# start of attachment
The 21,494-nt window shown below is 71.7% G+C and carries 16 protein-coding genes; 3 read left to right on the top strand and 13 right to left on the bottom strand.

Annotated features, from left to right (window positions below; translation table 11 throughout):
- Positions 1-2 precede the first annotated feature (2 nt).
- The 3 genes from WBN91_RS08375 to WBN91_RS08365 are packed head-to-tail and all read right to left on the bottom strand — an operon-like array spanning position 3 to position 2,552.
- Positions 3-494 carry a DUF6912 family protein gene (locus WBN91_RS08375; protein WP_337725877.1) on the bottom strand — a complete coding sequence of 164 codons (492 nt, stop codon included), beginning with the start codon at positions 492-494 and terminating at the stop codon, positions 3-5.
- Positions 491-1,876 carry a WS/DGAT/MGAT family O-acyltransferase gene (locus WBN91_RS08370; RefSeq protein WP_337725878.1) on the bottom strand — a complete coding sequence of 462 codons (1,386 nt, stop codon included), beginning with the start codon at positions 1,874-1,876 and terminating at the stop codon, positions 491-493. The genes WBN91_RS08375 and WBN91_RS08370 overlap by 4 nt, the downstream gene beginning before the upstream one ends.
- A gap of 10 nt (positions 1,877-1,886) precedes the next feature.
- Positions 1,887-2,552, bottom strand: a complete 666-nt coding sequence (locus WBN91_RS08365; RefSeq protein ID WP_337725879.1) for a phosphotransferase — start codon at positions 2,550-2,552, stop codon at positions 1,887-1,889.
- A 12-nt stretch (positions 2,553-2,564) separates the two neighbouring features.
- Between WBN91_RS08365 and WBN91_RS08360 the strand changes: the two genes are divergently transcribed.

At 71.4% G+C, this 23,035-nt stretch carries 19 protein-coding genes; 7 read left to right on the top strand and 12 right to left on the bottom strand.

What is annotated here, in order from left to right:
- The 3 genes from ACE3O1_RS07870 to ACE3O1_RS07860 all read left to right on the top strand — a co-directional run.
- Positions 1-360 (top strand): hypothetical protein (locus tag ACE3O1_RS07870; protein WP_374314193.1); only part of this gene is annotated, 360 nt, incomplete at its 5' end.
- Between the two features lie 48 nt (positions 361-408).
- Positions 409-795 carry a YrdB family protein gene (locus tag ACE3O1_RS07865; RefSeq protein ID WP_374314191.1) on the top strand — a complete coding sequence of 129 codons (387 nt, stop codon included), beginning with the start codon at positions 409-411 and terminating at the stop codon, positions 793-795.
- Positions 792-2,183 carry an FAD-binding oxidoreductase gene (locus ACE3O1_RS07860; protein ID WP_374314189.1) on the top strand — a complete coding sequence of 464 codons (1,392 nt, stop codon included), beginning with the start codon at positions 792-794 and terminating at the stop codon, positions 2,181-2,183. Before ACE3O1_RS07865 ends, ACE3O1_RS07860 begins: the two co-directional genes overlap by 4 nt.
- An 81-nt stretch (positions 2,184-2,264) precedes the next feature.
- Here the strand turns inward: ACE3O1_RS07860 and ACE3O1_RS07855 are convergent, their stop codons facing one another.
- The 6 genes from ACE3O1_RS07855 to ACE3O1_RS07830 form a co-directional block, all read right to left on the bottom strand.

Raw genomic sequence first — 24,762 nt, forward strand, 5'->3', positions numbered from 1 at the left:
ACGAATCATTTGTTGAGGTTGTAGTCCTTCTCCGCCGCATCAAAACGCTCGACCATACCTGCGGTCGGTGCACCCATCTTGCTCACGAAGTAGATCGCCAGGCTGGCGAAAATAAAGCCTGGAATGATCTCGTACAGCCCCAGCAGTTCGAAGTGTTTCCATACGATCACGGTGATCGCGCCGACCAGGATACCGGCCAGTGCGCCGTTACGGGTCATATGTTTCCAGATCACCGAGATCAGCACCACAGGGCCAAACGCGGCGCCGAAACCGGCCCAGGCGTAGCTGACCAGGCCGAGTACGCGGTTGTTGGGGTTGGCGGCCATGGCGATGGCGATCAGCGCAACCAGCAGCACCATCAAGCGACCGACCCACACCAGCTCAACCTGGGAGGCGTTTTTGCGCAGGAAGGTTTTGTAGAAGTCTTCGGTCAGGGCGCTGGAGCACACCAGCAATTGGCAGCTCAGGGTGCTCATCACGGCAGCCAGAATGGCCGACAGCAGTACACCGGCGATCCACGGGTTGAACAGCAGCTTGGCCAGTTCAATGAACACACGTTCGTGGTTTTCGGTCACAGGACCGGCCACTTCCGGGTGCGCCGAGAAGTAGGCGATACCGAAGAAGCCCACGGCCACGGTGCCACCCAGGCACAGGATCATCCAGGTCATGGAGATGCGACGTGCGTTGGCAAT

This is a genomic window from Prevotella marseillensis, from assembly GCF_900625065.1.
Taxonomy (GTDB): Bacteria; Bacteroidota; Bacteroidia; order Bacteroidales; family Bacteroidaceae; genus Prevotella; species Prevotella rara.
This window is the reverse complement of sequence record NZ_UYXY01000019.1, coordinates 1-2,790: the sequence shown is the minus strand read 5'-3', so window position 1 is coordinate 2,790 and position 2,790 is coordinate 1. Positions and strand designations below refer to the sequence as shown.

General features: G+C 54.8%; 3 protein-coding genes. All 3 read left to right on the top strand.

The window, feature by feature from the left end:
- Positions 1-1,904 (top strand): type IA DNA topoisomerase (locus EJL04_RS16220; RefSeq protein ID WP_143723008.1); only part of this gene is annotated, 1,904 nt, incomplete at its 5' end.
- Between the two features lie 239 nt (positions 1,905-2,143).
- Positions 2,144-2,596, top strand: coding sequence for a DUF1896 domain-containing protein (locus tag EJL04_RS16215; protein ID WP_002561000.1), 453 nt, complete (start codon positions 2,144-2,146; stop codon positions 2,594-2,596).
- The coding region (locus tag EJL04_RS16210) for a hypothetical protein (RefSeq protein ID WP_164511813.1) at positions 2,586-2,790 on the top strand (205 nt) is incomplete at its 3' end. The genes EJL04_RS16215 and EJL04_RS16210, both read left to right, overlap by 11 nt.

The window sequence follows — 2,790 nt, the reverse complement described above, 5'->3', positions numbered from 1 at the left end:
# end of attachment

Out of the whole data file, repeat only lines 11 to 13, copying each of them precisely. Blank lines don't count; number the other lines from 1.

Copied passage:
At 71.4% G+C, this 23,035-nt stretch carries 19 protein-coding genes; 7 read left to right on the top strand and 12 right to left on the bottom strand.

What is annotated here, in order from left to right:
- The 3 genes from ACE3O1_RS07870 to ACE3O1_RS07860 all read left to right on the top strand — a co-directional run.